[Marxism] RE: USSR, Democracy, and the Environment
Waistline2 at aol.com
Waistline2 at aol.com
Sun May 16 08:20:58 MDT 2004
In a message dated 5/15/04 7:33:24 AM Pacific Daylight Time,
calvinbroadbent at hotmail.com writes:
I would really appreciate it if anyone could respond to me concerning a
problem I am thinking over. The question I am considering is 'was the
environmental degradation in the USSR (like chernobyl, sulphur pollution,
air pollution, environmentally costly mining, etc.) the result of
undemocratic politics'? Was environmental devastation a result of the
dictates of the Soviet planned (or I think better) command economy? I have
been reading over Mark Jones' excellent writings, some of which seem to
suggest that the 'law of value' was still fully in operation in the USSR,
and that it was impossible thus, without greater socialist democracy at any
rate, to properly control the rate of exploitation of natural resources.
Next week I will try and give full account to the thesis of the late Mark
Jones from the standpoint of political economy and the law of value as it
operated or did not operate as a fundamental factor of reproduction.
Currently I am in Detroit on a military operation to extract my wife from
Highland Park. My planning was terrible, which has had zero impact on the law of
reproduction. The plan was to arrive under the cloak of dark, leap from the
taxi and extract her and a couple of items and leave town. Her planning was also
poor and we have to many items to fit in the car. Her bad planning combined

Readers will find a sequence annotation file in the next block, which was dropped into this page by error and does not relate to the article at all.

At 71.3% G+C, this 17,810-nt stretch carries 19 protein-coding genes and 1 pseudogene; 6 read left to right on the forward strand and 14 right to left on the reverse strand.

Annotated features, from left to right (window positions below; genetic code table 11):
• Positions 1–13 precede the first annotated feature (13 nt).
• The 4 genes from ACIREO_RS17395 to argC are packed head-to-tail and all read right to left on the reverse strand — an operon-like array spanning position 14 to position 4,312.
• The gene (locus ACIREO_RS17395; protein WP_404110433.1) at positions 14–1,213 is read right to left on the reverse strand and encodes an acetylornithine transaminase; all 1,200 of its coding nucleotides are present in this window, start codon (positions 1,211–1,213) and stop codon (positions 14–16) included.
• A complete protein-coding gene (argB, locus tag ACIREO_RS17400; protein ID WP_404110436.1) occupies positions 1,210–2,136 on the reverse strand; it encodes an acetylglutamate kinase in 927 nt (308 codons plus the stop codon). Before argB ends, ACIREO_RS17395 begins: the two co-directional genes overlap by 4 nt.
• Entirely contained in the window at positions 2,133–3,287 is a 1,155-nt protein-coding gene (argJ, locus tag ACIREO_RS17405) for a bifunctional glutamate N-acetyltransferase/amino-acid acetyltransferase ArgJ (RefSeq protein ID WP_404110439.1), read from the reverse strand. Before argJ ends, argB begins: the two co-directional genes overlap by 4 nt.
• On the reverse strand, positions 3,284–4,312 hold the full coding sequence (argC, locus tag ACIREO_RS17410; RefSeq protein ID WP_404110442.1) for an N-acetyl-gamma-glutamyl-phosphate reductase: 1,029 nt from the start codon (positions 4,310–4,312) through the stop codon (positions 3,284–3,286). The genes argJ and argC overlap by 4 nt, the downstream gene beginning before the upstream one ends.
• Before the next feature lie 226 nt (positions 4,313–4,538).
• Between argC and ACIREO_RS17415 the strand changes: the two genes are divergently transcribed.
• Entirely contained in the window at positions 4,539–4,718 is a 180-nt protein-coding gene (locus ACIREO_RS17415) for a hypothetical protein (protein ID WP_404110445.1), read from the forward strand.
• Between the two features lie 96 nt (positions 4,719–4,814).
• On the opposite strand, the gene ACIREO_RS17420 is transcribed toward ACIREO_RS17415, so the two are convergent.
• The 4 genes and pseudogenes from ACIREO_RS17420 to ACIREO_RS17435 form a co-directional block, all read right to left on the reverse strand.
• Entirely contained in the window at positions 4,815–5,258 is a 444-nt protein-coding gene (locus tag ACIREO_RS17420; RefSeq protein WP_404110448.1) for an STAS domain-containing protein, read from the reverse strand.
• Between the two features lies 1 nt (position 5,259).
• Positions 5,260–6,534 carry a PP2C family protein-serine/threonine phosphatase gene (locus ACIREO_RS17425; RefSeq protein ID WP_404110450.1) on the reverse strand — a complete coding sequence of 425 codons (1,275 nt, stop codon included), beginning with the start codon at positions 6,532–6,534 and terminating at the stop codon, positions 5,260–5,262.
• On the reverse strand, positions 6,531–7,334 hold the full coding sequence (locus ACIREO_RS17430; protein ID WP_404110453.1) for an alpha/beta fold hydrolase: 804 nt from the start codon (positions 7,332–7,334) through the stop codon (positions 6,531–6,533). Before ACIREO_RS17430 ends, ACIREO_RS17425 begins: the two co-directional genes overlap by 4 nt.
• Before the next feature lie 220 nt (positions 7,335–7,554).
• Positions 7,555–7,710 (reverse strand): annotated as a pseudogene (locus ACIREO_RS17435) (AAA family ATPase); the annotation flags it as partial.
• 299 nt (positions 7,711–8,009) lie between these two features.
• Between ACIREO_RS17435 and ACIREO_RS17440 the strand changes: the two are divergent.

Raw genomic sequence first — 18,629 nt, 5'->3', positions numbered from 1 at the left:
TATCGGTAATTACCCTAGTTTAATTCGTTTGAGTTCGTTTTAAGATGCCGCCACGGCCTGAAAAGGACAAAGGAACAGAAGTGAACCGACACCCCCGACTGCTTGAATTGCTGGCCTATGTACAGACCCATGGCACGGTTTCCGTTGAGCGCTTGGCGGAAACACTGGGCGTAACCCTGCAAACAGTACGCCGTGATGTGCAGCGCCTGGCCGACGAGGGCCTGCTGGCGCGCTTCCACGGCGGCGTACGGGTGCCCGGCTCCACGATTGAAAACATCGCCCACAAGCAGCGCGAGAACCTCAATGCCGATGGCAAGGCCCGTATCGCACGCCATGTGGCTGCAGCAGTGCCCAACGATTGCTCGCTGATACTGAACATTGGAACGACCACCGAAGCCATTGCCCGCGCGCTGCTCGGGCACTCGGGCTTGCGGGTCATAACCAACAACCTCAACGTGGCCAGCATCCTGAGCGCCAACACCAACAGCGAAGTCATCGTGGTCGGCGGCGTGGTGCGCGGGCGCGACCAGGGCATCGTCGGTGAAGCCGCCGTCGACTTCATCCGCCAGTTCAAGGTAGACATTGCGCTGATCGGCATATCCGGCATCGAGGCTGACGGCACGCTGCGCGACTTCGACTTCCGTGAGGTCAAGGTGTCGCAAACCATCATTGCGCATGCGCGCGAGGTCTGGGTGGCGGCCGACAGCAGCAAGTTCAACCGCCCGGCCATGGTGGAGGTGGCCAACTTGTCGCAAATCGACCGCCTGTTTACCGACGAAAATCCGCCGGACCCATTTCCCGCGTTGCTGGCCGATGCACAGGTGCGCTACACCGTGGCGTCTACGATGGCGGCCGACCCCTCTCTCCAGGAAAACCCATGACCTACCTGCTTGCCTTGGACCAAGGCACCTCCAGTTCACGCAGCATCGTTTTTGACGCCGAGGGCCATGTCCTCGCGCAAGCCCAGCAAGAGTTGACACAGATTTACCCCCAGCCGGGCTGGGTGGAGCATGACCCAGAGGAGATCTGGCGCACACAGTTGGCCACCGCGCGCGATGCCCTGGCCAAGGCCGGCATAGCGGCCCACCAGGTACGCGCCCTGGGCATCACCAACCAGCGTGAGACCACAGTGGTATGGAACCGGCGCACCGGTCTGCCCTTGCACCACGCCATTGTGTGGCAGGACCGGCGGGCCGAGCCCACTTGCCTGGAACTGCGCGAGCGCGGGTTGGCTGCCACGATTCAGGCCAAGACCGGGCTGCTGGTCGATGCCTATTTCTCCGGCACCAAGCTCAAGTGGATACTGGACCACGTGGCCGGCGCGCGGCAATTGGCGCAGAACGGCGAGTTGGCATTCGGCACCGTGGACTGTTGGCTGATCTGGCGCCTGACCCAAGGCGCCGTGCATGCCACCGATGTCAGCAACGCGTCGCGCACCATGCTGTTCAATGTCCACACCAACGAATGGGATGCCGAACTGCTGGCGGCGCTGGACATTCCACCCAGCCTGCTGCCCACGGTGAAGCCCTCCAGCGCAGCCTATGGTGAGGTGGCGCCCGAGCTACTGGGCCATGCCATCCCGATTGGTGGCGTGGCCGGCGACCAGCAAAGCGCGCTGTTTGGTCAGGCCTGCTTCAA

with mine has no material impact of the law of reproduction.
The dispute from the standpoint of political economy calls into question the
meaning of socialism as described by Karl Marx. Socialism is not an economic
system or mode of production for that matter. Socialism is a political form of
property relations while the mode of production in our material life is the
industrial system or the industrial production of commodities. This industrial
system evolved from the manufacturing process - not political feudalism as
Much of the environmental pollution in the Soviet Union - in my opinion, was
the result of ignorance, including reckless disregard, the law of unknown
impact and the inevitable result of industrial production itself. The point is
that the political form of property - as a category of political economy, speaks
specifically to the process of reproduction and how the law of value operates.
It is my contention that the law of value operated in the Soviet Union
because it was a value producing system. The task of political economy is to
describe how this operation took place as opposed to the political and ideological
struggle within Soviet society as it grappled with restricting the law of value.
However, the law of value was restricted by the enactment of political laws
that prohibited the private ownership of capital. That is to say that no
individual could convert their possession of money (capital) into ownership of means
>From this standpoint Mark Jones thesis and presentation of the impulse
driving and which the laws of thermodynamics operate within contains a fundamental
misunderstanding of political economy - from the standpoint of Marx. Marx
maintains that each distinct system of production - say manufacture as opposed to